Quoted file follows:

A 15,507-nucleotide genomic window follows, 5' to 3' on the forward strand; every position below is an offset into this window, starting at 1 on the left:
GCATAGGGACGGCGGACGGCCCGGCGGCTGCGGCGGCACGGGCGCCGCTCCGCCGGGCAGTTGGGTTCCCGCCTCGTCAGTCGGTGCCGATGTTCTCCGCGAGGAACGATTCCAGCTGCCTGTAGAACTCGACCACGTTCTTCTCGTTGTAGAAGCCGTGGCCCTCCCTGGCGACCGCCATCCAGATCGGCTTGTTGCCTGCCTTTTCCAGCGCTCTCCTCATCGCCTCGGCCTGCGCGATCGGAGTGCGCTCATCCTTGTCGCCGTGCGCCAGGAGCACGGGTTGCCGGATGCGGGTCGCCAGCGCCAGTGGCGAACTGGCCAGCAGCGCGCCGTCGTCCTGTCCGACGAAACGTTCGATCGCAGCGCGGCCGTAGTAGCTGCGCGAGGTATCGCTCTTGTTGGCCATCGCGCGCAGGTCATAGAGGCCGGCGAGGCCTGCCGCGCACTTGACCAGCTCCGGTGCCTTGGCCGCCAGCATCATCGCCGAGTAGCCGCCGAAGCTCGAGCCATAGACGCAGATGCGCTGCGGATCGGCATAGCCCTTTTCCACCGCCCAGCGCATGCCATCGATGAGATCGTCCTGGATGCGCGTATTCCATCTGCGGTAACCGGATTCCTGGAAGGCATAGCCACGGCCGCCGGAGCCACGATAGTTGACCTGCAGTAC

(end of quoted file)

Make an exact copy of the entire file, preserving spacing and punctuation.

A 15,507-nucleotide genomic window follows, 5' to 3' on the forward strand; every position below is an offset into this window, starting at 1 on the left:
GCATAGGGACGGCGGACGGCCCGGCGGCTGCGGCGGCACGGGCGCCGCTCCGCCGGGCAGTTGGGTTCCCGCCTCGTCAGTCGGTGCCGATGTTCTCCGCGAGGAACGATTCCAGCTGCCTGTAGAACTCGACCACGTTCTTCTCGTTGTAGAAGCCGTGGCCCTCCCTGGCGACCGCCATCCAGATCGGCTTGTTGCCTGCCTTTTCCAGCGCTCTCCTCATCGCCTCGGCCTGCGCGATCGGAGTGCGCTCATCCTTGTCGCCGTGCGCCAGGAGCACGGGTTGCCGGATGCGGGTCGCCAGCGCCAGTGGCGAACTGGCCAGCAGCGCGCCGTCGTCCTGTCCGACGAAACGTTCGATCGCAGCGCGGCCGTAGTAGCTGCGCGAGGTATCGCTCTTGTTGGCCATCGCGCGCAGGTCATAGAGGCCGGCGAGGCCTGCCGCGCACTTGACCAGCTCCGGTGCCTTGGCCGCCAGCATCATCGCCGAGTAGCCGCCGAAGCTCGAGCCATAGACGCAGATGCGCTGCGGATCGGCATAGCCCTTTTCCACCGCCCAGCGCATGCCATCGATGAGATCGTCCTGGATGCGCGTATTCCATCTGCGGTAACCGGATTCCTGGAAGGCATAGCCACGGCCGCCGGAGCCACGATAGTTGACCTGCAGTAC